So today I've been looking up RXlist for interactions and side-effects. I *love* lists of side-effects for new meds </sarc>. Apparently if you take carbamazepine and trazodone together you need a higher dose of trazodone, which is mildly worrying. The list of possible side-effects for trazodone is the standard antidepressant list: nausea, vomiting, breast enlargement, freaky breast milk, drowsiness, insomnia, you know the drill. I saw "priapism" and though "that's ok, I don't have a penis" - but what I presume is the female equivalent, "clitorism" (how the hell do you pronounce that?), is also on the list! Eeek. Apart from that it seems pretty standard, although I'm wondering whether, if I take 3 or 4 drugs that cause sun-sensitivity all at the same time, I will combust instantly on contact with UV light. (hoopycat suggests I'll sprout leaves and have an insatiable urge to lean towards windows. I could live with photosynthesis as a side-effect.)

I am, however, very very alarmed by the side-effect list of carbamazepine, and wondering whether my genetics count as sufficiently Asian that I should have a blood test before taking it. There's a risk of a very serious side-effect if you have a gene called HLA-B*1502. "Greater than 15% of the population is reported positive in Hong Kong, Thailand, Malaysia, and parts of the Philippines, compared to about 10% in Taiwan and 4% in North China. South Asians, including Indians, appear to have intermediate prevalence of HLA-B*1502, averaging 2 to 4%, but higher in some groups. HLA-B*1502 is present in <1% of the population in Japan and Korea. HLA-B*1502 is largely absent in individuals not of Asian origin (e.g., Caucasians, African-Americans, Hispanics, and Native Americans)." The part I'm worried about is the South Asians part. Guess I'll ask my pharmacists when I pick up the prescription tomorrow & book another doctor's appointment to discuss that.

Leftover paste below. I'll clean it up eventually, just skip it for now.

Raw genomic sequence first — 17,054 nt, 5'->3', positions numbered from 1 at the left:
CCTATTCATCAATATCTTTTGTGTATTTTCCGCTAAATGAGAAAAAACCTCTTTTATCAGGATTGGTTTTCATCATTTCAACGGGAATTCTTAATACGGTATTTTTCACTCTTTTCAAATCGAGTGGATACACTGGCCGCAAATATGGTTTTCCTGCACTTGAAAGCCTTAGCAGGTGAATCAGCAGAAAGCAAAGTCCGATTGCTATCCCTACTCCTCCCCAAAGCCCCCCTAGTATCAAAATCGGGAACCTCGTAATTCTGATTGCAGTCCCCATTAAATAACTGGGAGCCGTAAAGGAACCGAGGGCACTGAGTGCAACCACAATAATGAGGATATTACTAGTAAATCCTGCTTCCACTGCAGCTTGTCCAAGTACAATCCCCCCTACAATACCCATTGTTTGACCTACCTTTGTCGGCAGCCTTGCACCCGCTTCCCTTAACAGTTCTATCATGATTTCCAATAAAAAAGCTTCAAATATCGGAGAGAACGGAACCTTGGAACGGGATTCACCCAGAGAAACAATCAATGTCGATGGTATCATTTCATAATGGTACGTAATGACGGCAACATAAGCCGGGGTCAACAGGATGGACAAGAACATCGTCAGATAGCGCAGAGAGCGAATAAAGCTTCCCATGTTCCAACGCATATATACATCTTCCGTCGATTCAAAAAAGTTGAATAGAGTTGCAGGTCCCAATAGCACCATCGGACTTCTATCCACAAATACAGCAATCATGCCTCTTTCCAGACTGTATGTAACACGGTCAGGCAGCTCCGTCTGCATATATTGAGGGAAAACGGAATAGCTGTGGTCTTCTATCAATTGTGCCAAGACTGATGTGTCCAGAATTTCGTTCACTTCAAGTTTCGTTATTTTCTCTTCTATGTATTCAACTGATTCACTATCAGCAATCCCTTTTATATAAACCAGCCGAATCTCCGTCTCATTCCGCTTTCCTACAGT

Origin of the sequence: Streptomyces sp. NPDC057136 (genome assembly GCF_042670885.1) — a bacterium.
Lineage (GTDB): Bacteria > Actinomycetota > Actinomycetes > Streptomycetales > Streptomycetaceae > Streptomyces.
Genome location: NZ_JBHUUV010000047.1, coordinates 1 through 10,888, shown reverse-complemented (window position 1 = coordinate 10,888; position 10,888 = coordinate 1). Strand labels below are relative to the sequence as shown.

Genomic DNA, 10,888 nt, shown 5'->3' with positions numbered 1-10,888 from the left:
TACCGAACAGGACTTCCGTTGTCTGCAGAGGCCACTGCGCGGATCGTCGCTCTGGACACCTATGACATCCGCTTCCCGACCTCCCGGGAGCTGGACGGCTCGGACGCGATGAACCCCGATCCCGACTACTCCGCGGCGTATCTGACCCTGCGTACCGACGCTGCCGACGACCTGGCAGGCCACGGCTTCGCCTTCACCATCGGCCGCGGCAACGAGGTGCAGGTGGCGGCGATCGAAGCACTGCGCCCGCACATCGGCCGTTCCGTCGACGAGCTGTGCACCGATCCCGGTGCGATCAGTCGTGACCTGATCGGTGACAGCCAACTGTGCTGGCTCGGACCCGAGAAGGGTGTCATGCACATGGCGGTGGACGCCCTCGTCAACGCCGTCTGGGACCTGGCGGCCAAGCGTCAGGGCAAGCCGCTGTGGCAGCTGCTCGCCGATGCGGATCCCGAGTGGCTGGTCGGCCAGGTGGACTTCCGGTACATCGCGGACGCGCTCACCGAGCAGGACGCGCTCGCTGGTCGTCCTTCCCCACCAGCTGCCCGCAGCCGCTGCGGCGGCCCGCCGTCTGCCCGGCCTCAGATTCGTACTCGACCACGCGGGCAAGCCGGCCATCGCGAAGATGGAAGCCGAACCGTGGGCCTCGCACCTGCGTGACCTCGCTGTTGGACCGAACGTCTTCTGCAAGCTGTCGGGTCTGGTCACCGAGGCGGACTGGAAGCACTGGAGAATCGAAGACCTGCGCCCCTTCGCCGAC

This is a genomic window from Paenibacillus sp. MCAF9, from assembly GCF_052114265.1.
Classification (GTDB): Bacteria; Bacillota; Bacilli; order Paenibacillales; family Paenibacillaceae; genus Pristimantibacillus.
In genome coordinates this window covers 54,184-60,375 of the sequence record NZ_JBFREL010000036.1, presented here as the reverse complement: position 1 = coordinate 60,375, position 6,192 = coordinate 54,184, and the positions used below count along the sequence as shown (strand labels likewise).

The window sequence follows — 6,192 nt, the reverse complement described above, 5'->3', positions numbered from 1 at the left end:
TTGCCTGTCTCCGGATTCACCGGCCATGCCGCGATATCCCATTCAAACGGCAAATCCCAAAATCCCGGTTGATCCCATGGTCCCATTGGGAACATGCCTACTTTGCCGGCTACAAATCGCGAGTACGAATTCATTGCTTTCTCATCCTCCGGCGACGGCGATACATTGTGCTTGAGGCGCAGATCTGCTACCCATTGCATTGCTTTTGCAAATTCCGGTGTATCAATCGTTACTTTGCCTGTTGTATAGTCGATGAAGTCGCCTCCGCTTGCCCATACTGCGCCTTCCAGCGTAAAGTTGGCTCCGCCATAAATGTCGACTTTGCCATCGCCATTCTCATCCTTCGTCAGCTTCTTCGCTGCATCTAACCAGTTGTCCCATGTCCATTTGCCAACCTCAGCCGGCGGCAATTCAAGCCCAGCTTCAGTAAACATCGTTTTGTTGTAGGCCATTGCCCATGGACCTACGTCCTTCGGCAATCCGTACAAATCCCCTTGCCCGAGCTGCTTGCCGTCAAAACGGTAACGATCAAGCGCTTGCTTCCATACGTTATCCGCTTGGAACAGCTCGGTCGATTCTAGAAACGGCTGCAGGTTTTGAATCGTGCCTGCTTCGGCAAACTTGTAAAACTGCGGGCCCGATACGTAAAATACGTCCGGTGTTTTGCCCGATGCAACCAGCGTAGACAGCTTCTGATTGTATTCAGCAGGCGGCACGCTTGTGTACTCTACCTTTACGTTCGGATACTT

It's not the most terrifying thing in the world ever, because I'm not stupid enough to start two new meds at the same time. (If being made horribly ill may occur - and this is true of any psychiatric med in existence - it's useful to know which med made you ill.) I'll stop the mirtazapine, start the trazodone, and give it a couple of weeks before I even think about taking carbamazepine. Nonetheless, I'd like more data about the toxic epidermal necrolysis and Stevens-Johnson syndrome. Maybe they're only an issue at higher doses, regardless of whether you have the gene? "Over 90% of Tegretol treated patients who will experience SJS/TEN have this reaction within the first few months of treatment." Hmmm. Take the damn med and hope for the best? (Am so impressed that I can even consider doing that. Have really come a long way.)

So. I am experimenting with new & exciting psychoactive drugs. This may lead to a certain amount of wibbliness and instability over the next few months. I am fortunate in that I can stave off a lot of madness if I know there's a good reason for it. (Cognitive behavioural therapy means that I usually recognise when bad thoughts are due to temporary blips in brain chemistry & can choose not to listen to them without fear of "oh my god, I'm going mad again".) However, changing psych meds when you've been stable - and happy! - for a while is in itself anxiety-provoking. For people who interact with me semi-regularly in person: it would be useful if you're able to notice if I seem to be "not myself" during the next few months. In particular, it is helpful if you tell me if I'm being more irrational than usual.

And yes, I know the "better living through modern pharmacology" tag is too long, so you lose the last y. It amuses me that this is the case. I could change the name of the tag to "tag too long for livejournal", but then I'd probably forget what it's about.
Tags: better living with modern pharmacology, fat, mental health